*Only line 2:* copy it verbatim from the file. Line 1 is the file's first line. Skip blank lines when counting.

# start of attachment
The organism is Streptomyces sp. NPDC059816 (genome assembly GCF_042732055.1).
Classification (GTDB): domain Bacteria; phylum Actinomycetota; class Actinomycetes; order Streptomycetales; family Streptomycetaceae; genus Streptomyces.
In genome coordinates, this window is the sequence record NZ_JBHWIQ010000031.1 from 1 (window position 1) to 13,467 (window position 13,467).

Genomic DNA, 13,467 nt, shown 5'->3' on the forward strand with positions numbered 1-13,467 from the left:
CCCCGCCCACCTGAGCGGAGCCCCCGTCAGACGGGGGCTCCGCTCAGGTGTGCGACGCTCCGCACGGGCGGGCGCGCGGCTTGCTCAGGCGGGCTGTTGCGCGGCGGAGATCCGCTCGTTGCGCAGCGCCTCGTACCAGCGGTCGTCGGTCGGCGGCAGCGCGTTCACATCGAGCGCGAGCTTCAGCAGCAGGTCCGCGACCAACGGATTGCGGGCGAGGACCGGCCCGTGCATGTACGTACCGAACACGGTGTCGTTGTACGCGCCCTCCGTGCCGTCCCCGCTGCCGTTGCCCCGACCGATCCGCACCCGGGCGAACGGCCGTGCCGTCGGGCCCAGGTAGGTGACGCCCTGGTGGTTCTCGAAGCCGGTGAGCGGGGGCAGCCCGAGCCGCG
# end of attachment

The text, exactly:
Classification (GTDB): domain Bacteria; phylum Actinomycetota; class Actinomycetes; order Streptomycetales; family Streptomycetaceae; genus Streptomyces.